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This is from a paper (Partitions in the S-Box of Streebog and Kuznyechik) about S-Boxes:

Let $\operatorname{GF}(2^{2m}) = \mathbb{F}_2[X]/p(X)$ be a finite field of even degree defined by a primitive polynomial $p$. The multiplicative subgroup $\operatorname{GF}(2^{2m})^*$ is cyclic and generated by $\alpha$ which is such that $p(\alpha) = 0$.

In this context, $\alpha^{2^{m} + 1}$ is a generator of the multiplicative subgroup of the subfield $\operatorname{GF}(2^m)$

I don't understand why it holds that $\alpha^{2^{m} + 1}$ is a generator of the subfield?

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Since you haven't heard of splitting fields, here is an argument based on more elementary group theory.

Let $G$ denote a cyclic group. Then, it is easy to show (or you might already know it) that if $\alpha \in G$ is an element of order $n$ (we write $\mathsf{ord}(\alpha)=n$ to denote this), then $$\mathsf{ord}(\alpha^k)= \frac{\mathsf{ord}(\alpha)}{\gcd(\mathsf{ord}(\alpha),k)} = \frac{n}{\gcd(n,k)}.$$ Choose $G = \text{GF}(2^{2m})^*$ whose generator $\alpha$ is of order $n = 2^{2m}-1$, observe that $2^{2m}-1 = (2^m-1)(2^m+1)$, and deduce that $$\mathsf{ord}(\alpha^{2^{m}+1}) = \frac{2^{2m}-1}{\gcd(2^{2m}-1,2^{m}+1)} = \frac{(2^m-1)(2^m+1)}{2^{m}+1} = 2^m-1.$$ Thus, $\alpha^{2^{m}+1}$ generates the unique cyclic subgroup (of order $2^m-1$) of $\text{GF}(2^{2m})^*$ which itself is of order $2^{2m}-1$. Now, $\text{GF}(2^{m})$ is a subfield of $\text{GF}(2^{2m})$ and so this subgroup must be $\text{GF}(2^{m})^*$.

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  • $\begingroup$ Beautiful explanation, thanks! Could you please also explain to me why $\operatorname{GF}(2^{2m}) \to \operatorname{GF}(2^{m}): \operatorname{Tr}_m(x) = x^{2^{m}} \oplus x$ holds? $\endgroup$ – winklerrr Jun 24 at 20:39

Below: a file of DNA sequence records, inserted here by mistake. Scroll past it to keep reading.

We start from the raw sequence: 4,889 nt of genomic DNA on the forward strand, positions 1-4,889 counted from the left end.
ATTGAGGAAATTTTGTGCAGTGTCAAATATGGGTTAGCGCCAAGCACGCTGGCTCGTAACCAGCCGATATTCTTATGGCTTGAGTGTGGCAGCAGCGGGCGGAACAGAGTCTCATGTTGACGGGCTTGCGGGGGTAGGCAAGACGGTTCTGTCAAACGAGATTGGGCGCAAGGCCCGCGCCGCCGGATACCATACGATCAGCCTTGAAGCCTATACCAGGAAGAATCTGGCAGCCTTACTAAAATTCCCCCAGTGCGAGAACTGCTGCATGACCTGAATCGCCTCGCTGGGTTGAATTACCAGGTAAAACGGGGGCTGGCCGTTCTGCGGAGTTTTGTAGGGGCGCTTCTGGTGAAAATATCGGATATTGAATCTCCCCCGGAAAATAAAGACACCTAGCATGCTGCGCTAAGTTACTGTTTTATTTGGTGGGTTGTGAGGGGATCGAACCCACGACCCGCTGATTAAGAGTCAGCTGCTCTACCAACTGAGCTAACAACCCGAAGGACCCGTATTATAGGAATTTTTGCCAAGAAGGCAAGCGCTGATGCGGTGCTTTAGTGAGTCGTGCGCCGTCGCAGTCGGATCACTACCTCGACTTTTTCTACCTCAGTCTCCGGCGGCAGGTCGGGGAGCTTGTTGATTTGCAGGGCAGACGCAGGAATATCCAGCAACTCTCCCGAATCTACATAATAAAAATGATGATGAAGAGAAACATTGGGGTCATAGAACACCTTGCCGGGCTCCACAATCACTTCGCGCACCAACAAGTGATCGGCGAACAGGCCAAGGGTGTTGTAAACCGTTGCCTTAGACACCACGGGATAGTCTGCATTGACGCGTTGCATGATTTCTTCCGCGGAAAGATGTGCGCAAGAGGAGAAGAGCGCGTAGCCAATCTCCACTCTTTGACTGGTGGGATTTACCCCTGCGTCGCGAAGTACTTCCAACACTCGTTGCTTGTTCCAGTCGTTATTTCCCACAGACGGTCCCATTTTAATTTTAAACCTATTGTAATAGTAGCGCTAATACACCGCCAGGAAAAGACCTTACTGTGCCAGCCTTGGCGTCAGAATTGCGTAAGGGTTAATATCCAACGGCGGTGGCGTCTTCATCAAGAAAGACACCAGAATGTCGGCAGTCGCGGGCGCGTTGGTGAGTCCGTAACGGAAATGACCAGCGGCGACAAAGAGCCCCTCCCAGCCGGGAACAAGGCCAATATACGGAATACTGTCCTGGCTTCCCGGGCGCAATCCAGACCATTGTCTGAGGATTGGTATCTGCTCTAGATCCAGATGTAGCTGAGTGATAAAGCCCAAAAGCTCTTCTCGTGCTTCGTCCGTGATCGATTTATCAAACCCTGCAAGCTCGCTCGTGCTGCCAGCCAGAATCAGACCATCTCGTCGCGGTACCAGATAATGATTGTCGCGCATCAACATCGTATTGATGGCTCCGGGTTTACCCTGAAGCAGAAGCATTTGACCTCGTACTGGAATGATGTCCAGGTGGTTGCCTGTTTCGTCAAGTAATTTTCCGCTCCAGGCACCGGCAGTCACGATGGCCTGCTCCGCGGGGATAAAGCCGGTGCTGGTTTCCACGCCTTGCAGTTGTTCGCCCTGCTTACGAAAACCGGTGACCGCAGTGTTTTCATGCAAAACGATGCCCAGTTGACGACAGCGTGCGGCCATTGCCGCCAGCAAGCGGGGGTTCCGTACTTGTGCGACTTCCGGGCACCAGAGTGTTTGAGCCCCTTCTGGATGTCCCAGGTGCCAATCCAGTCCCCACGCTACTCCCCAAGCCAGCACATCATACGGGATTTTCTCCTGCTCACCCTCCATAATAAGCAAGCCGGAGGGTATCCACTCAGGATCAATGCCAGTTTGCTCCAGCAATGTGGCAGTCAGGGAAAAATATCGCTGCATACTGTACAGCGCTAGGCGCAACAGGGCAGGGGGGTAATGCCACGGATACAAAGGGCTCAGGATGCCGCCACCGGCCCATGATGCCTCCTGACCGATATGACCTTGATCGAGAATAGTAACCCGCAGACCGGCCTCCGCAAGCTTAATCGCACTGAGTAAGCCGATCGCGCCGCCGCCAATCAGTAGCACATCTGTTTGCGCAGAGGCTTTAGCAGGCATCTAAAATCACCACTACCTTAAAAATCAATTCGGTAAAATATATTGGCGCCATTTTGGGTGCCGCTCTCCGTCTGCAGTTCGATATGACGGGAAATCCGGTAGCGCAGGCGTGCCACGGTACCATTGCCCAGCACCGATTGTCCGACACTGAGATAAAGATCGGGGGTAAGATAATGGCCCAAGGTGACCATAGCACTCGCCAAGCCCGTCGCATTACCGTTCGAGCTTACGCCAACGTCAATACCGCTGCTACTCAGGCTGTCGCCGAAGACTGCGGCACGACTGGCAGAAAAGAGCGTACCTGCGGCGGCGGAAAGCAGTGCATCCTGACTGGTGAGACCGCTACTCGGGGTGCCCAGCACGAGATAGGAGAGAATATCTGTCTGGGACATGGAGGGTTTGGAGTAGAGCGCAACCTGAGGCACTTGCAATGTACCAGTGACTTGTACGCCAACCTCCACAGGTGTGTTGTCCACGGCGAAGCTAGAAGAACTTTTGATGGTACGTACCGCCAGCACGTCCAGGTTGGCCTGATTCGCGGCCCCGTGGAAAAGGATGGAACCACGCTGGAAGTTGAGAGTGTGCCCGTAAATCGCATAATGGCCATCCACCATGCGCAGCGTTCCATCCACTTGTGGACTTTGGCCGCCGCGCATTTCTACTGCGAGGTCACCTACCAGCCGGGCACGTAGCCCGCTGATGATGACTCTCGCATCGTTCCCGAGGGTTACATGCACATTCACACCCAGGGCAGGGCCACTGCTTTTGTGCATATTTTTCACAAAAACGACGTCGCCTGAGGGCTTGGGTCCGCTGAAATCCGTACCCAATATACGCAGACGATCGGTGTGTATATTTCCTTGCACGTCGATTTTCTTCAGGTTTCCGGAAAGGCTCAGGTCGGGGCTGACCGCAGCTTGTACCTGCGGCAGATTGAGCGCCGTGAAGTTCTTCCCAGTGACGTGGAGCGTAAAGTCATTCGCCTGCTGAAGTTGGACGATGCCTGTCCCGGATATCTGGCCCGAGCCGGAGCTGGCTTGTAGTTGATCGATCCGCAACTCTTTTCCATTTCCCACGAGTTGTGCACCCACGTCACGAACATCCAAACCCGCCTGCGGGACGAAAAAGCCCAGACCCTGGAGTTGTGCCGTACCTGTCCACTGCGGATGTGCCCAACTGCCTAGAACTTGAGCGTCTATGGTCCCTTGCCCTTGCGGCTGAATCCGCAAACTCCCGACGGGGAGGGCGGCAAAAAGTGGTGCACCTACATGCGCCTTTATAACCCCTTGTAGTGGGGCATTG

• $\begingroup$ I asked an extra question for that here $\endgroup$ – winklerrr Jun 24 at 21:00
  • $\begingroup$ @winklerrr That is the definition of the relative trace from $GF(2^{2m})$ to $GF(2^m)$. No other explanation is needed. $\endgroup$ – Jyrki Lahtonen Jul 12 at 3:29
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Hint: Remember that $\operatorname{GF}(p^m)$ is the splitting field of $x^{p^m} - x$ over $\operatorname{GF}(p)$. If $m \mid n$ so that $\operatorname{GF}(p^n)$ is a field extension of $\operatorname{GF}(p^m)$, then for $u \in \operatorname{GF}(p^n)$, we have $u \in \operatorname{GF}(p^m)$ if and only if $u$ is a root of $x^{p^m} - x$.

Can you use these to show that $\alpha^{2^m + 1}$ is a unit in $\operatorname{GF}(p^k)$ and has maximal order $2^m - 1$?

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  • $\begingroup$ Never heard of "splitting field" and I don't understand what $x^{p^m} - x$ means and what it has to do with the generator? Does it hold that $x^{p^m} = x$? So $x^{p^m} - x = 0$? But why over $\operatorname{GF}(p)$? Could you please show me why $\alpha^{2m + 1}$ is a unit in $\operatorname{GF}(p^k)$? $\endgroup$ – winklerrr Jun 22 at 9:41

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